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A copy of Super Mario 64 just sold for $2 million. This is why it happened, and what it means


https://www.abc.net.au/news/2021-07-12/super-mario-64-new-re ... /100285634



Super Mario 64
Super Mario 64


In 1996, Nintendo released Super Mario 64 — the first 3D game featuring their company mascot, Mario, that would go on to become a genre-defining classic.

You could buy it for $99.

In 2021, a sealed copy of that game just sold at auction for $US1.56 million ($2.08 million).

Here's what we know about what is now the most expensive video game ever sold:

Video games were taking their first tentative steps into 3D in the late 90s, and not all of them were great.

Super Mario 64 changed that with more innovations than you could point a goomba at.

The game was the first to feature a camera that could be controlled by players independent of the character, a non-linear way to progress through the game and movement with an analog stick that was more precise than anything that had come before it.

This game was like The Simpsons or The Sopranos for television, Gone with the Wind or Titanic for cinema, Abbey Road or Dark Side of the Moon for music: it wasn't just good, it defined and inspired everything that came afterwards.

Plus, it was simply as fun as heck no matter if you were nine or 59 years-old.

Got it. But aren't there, like, millions of copies?

Yep. But this one is pretty special for a couple of reasons.



Screenshot 2021-07-12 114521.jpg



For one, someone resisted the urge to tear off the plastic cover within 10 seconds of getting it on Christmas morning.

It's also been rated at 9.8 on the Wata scale (which goes to a maximum of 10), a system used to rank the condition of super rare video games. Wata also scored that plastic seal an A++, the highest-possible rating.

If you prefer words to numbers, Heritage Auctions described the condition of the copy as "breathtaking".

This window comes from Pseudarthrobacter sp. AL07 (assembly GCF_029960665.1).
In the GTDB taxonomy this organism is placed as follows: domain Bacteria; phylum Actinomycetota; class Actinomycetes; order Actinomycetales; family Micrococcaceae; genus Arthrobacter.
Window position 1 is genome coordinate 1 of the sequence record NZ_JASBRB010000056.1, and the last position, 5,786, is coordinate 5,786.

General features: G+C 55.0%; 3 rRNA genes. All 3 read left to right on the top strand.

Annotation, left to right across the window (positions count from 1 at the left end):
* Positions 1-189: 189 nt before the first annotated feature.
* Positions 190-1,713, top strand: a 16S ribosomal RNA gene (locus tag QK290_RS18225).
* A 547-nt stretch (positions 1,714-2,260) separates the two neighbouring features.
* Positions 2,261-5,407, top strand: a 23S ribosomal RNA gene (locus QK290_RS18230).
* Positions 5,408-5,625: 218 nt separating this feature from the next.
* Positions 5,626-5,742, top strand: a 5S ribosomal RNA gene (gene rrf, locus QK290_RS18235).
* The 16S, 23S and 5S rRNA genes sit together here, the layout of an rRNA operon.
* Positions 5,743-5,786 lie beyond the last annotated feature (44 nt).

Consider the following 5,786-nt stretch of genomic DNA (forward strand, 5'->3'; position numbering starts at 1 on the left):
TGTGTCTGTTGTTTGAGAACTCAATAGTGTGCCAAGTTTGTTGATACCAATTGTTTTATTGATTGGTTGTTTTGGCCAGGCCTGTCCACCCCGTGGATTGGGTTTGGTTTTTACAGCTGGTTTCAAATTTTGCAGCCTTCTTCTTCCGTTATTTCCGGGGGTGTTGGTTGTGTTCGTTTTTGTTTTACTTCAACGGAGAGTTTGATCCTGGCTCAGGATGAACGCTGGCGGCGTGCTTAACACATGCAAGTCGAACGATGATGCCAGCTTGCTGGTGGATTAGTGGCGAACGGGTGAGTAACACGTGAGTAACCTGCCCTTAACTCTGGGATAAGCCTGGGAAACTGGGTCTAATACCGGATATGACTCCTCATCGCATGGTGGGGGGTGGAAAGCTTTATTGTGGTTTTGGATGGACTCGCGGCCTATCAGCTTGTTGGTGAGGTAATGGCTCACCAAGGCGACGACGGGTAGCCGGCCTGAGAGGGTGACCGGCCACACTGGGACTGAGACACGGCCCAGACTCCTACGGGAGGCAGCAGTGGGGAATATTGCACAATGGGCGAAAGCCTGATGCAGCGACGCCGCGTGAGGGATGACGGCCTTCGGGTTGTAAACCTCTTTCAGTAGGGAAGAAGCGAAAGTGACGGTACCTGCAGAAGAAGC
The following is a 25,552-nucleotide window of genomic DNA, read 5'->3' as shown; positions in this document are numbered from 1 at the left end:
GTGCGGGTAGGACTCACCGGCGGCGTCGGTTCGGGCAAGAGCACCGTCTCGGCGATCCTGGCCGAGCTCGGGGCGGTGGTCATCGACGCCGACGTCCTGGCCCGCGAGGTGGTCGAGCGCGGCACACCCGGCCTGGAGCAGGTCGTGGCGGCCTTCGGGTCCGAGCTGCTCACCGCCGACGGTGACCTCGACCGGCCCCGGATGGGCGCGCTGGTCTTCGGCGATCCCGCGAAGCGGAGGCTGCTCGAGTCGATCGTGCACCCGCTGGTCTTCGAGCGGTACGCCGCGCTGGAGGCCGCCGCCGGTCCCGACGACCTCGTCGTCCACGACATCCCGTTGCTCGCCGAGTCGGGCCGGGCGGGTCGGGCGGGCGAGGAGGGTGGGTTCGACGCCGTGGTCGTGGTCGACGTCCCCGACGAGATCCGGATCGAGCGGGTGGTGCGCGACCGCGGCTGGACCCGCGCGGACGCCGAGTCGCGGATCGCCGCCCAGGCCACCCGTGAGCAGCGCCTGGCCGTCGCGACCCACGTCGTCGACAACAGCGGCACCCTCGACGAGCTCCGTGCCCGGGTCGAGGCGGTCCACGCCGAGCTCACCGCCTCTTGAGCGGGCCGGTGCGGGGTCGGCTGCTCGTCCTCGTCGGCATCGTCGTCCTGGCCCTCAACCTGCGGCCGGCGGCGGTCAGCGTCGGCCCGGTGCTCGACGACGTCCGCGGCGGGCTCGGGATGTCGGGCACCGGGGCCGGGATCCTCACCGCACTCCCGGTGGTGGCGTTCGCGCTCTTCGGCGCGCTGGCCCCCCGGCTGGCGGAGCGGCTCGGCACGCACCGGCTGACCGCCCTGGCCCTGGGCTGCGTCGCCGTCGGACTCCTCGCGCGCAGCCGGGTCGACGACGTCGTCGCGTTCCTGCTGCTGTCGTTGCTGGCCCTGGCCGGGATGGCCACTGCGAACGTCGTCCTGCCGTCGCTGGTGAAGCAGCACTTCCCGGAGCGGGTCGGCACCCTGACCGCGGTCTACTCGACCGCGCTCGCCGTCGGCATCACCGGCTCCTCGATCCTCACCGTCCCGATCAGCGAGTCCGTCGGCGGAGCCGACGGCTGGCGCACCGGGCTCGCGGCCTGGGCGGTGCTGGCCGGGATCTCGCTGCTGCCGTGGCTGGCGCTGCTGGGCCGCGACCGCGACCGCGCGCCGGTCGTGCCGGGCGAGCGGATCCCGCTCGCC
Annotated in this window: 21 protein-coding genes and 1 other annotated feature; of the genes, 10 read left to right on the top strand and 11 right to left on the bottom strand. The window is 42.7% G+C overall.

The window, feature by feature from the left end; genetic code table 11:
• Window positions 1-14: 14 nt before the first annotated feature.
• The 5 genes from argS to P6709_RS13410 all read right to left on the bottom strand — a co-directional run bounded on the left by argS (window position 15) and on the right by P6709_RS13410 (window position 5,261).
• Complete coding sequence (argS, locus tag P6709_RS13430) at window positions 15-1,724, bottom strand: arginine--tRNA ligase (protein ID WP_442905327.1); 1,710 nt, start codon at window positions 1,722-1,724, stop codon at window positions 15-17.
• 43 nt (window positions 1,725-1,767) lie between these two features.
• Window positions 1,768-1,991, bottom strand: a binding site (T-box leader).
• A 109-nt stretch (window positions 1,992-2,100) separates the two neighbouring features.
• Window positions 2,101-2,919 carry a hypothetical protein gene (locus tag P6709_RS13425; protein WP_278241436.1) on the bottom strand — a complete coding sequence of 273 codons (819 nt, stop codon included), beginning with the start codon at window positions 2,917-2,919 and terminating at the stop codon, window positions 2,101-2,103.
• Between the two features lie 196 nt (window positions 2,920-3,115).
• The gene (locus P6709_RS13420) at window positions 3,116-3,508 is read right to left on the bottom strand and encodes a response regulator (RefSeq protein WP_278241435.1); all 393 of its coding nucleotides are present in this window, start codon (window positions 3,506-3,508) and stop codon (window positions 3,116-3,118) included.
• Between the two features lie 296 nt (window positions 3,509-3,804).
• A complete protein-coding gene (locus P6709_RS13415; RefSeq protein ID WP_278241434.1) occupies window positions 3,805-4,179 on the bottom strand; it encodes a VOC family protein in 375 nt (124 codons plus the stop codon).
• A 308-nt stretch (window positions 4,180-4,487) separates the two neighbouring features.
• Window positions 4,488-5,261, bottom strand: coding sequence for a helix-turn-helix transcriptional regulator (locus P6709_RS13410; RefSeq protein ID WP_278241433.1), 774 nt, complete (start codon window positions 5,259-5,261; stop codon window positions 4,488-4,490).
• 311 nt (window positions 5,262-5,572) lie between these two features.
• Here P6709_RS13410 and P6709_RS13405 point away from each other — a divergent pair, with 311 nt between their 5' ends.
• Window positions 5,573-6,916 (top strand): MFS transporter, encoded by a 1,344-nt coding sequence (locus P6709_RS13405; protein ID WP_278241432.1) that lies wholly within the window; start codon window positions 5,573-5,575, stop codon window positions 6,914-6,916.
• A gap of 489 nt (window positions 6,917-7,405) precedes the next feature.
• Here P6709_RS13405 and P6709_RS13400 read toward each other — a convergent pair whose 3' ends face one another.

Heritage says it's one of less than five copies of the game in existence in almost perfect condition.

That yellowed cartridge with the sticker peeling off that starts one out of five times you plug it in isn't going to fetch a similar price, I'm afraid.

Bummer. Who bought it?

We don't know.

Heritage Auctions didn't disclose the buyer who shelled out the big bucks to secure this copy.

So, it's an important and popular video game in near mint condition?

Yep.

Put 'em together and you get a mind-boggling bid of $US1.56 million ($2.08 million).

That's a lotta Super Mushrooms.

It's the most money ever paid for a single copy of a video game.

Want to know something even wilder?

Of course!

The previous record was set just two days ago.

An unopened copy of Nintendo's The Legend of Zelda sold for $US870,000 ($1.15 million).

It smashed the previous record of $US660,000 ($881,000) set in April by an unopened copy of Nintendo's Super Mario Bros. — that item was bought in 1986 and misplaced in a desk drawer.

So yes, auctions for rare video games are suddenly getting a bit silly. Last year, the record was held by a sealed copy of Super Mario Bros. 3, which sold for $US156,000 ($208,000) in November 2020.

Little more than six months later, a game has now sold for 10 times that amount.

Why are records being broken so quickly?

The world of collecting is on fire, not just for rare video games.

Pokemon, Magic: The Gathering and sports trading cards are selling for obscene amounts.

NFTs (non-fungible tokens) are going for similarly baffling amounts.

Why? Well, blame the waves of nostalgia, internet influencers inflating markets for content and coronavirus lockdowns prompting plenty of people to go digging in closets for long-lost treasure.

Happy hunting!

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bazza4338 wrote:Image
This is the German heavy cruiser Admiral Hipper. She was damaged while attacking convoy JW51B by the light cruiser HMS Sheffield in the "Battle of the Barents Sea" in 1942 and never fully repaired.
Best wishes,
Bill

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Screenshot 2021-07-16 112145.jpg
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Winston Churchhil Cigars
Winston Churchhil Cigars
https://www.cigarson6th.com/2013/03/famous-cigar-smokers-winston-churchill/


There is an unproven legend that when meeting with foreign heads of state, Churchill would insert a straightened paper clip into his cigar to keep the ash from falling and unnerve the other man with the distractingly long ash.

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There are many scientific names for water such as dihydrogen monoxide (subject of a famous hoax), oxidane, hydrohydroxic acid, hydric acid, hydrogen oxide, hydrol, and hydrogen hydroxide. Most of these names are not widely used, but are technically correct.

https://en.wikipedia.org/wiki/Properties_of_water

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https://www.abc.net.au/news/2021-08-06/cane-toads-were-used- ... /100352078
Cane toads used for 1950s pregnancy testing by Australian scientists
Louis Tuttle and Bill Horsfall